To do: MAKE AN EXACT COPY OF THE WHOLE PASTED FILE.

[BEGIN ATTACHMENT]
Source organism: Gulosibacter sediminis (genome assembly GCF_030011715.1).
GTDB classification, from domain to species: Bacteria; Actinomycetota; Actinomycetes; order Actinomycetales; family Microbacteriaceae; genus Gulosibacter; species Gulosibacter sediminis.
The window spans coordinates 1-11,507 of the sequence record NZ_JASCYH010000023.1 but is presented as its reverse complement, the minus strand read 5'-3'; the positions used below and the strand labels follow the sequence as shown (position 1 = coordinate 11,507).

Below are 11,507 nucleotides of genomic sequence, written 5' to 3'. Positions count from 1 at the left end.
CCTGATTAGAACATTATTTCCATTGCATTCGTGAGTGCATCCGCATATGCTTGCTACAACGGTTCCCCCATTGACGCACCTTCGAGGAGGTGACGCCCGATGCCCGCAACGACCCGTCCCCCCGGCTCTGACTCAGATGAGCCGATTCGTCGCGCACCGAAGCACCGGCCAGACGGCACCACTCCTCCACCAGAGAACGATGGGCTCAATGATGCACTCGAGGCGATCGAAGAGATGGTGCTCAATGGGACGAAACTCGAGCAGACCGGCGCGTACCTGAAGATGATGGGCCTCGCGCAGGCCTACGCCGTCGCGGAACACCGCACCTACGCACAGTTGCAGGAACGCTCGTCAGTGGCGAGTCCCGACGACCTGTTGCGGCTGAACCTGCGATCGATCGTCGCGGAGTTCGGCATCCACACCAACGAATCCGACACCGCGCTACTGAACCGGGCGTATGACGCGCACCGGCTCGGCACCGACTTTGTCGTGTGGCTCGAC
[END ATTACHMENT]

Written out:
Source organism: Gulosibacter sediminis (genome assembly GCF_030011715.1).
GTDB classification, from domain to species: Bacteria; Actinomycetota; Actinomycetes; order Actinomycetales; family Microbacteriaceae; genus Gulosibacter; species Gulosibacter sediminis.
The window spans coordinates 1-11,507 of the sequence record NZ_JASCYH010000023.1 but is presented as its reverse complement, the minus strand read 5'-3'; the positions used below and the strand labels follow the sequence as shown (position 1 = coordinate 11,507).

Below are 11,507 nucleotides of genomic sequence, written 5' to 3'. Positions count from 1 at the left end.
CCTGATTAGAACATTATTTCCATTGCATTCGTGAGTGCATCCGCATATGCTTGCTACAACGGTTCCCCCATTGACGCACCTTCGAGGAGGTGACGCCCGATGCCCGCAACGACCCGTCCCCCCGGCTCTGACTCAGATGAGCCGATTCGTCGCGCACCGAAGCACCGGCCAGACGGCACCACTCCTCCACCAGAGAACGATGGGCTCAATGATGCACTCGAGGCGATCGAAGAGATGGTGCTCAATGGGACGAAACTCGAGCAGACCGGCGCGTACCTGAAGATGATGGGCCTCGCGCAGGCCTACGCCGTCGCGGAACACCGCACCTACGCACAGTTGCAGGAACGCTCGTCAGTGGCGAGTCCCGACGACCTGTTGCGGCTGAACCTGCGATCGATCGTCGCGGAGTTCGGCATCCACACCAACGAATCCGACACCGCGCTACTGAACCGGGCGTATGACGCGCACCGGCTCGGCACCGACTTTGTCGTGTGGCTCGAC